Using virtual reality technology, surgeons in the UK and Brazil successfully separated the heads of conjoined twins

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2022-08-04 14:07:52

With the help of virtual reality technology, a conjoined twins in Brazil have undergone successful surgery. Although the surgery took place in Rio de Janeiro, direction came from a team of specialists based at London’s Great Ormond Street Hospital.

The groups involved have been experimenting for months with virtual versions of twins, babies Bernardo and Arthur Lima. Using tomography and magnetic resonance imaging technology, the virtual model of conjoined twins has achieved the necessary precision, enough for doctors to experiment with surgery in a virtual reality environment.

According to the fundraiser Gemini Untwined, which funded the one-of-a-kind surgery, it was one of the most complex head separations ever performed. Surgeon Noor ul Owase Jeelani calls this an achievement “of the space age“.

The twins underwent a total of 7 surgeries, taking a total of 27 hours and with the help of nearly 100 medical staff. Surgeons from the two countries wore virtual reality headsets, and worked together in a VR operating room; Experts based in the UK have observed and guided the surgeons in Brazil, who directly perform the operation.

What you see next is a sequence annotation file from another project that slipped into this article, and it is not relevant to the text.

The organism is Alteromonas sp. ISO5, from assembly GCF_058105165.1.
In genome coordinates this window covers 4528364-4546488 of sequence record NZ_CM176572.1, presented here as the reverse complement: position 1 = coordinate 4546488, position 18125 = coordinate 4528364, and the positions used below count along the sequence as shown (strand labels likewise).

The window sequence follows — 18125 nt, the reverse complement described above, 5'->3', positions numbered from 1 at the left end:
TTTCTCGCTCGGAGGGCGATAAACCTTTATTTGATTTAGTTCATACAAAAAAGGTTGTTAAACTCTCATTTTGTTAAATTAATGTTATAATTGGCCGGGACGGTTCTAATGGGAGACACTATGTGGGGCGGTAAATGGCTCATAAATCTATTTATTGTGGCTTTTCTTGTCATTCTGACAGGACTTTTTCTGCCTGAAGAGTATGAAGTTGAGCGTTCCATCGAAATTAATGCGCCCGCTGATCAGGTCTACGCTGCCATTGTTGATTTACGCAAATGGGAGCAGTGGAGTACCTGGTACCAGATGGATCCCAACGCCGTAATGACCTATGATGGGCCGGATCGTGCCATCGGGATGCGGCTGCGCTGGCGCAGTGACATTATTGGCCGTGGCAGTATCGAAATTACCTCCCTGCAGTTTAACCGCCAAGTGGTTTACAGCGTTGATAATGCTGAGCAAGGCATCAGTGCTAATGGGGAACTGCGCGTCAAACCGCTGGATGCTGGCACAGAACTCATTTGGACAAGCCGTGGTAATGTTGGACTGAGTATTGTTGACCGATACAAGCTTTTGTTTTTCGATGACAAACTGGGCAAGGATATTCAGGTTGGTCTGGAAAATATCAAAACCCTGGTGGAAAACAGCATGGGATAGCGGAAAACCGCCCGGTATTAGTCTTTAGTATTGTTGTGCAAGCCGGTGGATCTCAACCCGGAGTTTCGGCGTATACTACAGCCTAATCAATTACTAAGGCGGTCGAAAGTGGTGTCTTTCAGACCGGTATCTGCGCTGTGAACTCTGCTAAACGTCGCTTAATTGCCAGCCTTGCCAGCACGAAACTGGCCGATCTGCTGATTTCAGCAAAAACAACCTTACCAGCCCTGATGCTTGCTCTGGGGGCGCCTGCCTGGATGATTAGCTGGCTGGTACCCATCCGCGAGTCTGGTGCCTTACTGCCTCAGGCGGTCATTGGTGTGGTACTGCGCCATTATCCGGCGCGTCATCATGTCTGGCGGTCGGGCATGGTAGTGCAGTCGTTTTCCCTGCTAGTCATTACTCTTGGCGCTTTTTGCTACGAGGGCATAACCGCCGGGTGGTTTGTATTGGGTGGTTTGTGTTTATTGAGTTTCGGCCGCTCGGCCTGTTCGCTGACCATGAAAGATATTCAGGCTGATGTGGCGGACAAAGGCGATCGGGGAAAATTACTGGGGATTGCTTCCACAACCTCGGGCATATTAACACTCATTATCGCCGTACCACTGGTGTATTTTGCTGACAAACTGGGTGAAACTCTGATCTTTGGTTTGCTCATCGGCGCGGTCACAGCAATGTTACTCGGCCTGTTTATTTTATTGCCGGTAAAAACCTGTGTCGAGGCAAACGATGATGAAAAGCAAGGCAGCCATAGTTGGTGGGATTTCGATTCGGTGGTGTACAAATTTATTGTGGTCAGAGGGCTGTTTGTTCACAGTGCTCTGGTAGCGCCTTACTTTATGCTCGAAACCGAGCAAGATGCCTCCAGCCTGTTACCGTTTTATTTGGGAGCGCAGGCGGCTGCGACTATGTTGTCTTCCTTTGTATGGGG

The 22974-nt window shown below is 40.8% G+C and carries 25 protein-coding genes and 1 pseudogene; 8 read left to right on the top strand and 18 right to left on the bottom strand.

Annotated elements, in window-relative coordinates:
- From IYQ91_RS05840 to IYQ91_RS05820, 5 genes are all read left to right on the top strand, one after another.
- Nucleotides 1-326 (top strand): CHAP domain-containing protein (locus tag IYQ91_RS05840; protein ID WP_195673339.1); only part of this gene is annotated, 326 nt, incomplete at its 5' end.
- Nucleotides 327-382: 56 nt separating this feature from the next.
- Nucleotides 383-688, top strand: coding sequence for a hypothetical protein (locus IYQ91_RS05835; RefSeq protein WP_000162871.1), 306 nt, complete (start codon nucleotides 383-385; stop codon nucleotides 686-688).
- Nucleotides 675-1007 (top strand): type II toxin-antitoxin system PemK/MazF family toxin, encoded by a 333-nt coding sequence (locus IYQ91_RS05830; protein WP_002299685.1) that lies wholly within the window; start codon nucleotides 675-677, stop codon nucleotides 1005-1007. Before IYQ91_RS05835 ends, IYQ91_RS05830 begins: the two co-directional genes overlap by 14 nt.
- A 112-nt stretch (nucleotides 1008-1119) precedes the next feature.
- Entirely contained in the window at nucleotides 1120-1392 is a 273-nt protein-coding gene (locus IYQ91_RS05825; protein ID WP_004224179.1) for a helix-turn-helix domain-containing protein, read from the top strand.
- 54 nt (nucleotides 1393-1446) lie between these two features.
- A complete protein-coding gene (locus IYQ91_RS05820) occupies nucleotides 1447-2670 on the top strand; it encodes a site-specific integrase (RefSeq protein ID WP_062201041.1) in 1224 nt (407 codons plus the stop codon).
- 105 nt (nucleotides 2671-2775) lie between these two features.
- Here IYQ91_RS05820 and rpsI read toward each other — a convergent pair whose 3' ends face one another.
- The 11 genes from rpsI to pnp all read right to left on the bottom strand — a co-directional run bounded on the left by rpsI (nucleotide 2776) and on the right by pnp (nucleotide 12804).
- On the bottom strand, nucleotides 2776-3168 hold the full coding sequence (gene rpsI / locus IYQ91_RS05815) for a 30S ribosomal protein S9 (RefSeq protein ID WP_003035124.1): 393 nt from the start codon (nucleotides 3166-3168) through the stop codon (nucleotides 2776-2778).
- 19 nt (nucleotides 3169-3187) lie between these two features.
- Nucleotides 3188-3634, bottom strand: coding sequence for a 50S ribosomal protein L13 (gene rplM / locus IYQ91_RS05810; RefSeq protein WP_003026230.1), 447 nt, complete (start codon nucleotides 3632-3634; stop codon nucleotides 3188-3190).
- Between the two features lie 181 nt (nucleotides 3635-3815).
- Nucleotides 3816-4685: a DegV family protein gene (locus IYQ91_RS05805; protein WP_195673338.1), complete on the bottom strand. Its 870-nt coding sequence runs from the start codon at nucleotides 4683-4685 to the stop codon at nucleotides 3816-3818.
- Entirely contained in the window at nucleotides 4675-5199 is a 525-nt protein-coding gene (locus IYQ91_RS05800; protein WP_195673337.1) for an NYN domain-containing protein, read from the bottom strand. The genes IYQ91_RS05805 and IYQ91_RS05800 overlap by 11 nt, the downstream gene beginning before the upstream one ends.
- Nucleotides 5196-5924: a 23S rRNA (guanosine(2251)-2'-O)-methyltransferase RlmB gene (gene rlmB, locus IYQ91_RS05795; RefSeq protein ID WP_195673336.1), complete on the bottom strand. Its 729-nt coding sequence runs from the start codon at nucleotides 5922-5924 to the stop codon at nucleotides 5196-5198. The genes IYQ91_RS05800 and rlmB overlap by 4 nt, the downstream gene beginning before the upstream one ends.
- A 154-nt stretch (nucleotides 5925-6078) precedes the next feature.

Before putting the two babies on the operating table, the doctors practiced for months in a virtual reality environment to perfect their head separation technique. The skulls of Bernardo and Arthur were stuck together, making the surgery unbelievably complicated.

According to data from the US National Institutes of Health, the odds of having a conjoined twins are only 1 in 2,500,000, and only 30% of babies survive in the first month after birth. At four years old, Bernardo and Arthur Lima became the oldest conjoined twins to have a successful surgery.

Using virtual reality technology, surgeons in the UK and Brazil successfully separated the heads of conjoined twins - Photo 2.

Two babies Bernardo and Arthur Lima before surgery.

Talking about the “high-tech” aspect of the head-split surgery, Mr Jeelani told PA media outlet: “It’s amazing to be able to see their anatomy and do the surgery before risking their lives. you can imagine [quá trình đó] How to help surgeons calm down?“.

He continued: “In a way these surgeries can be the hardest of our lives, and being able to perform surgery in virtual reality is like a human working on Mars.“.

In the past, doctors have failed in an attempt to separate the heads of two babies Bernardo and Arthur, when scar tissue prevented the surgery from going smoothly. But thanks to the practice in virtual reality, the doctors were more confident in the actual operation and they successfully separated Bernardo and Arthur.

Currently, the two children are in the process of recovery, doctors will continue to monitor their health status in the next 6 months.

According to NY Post

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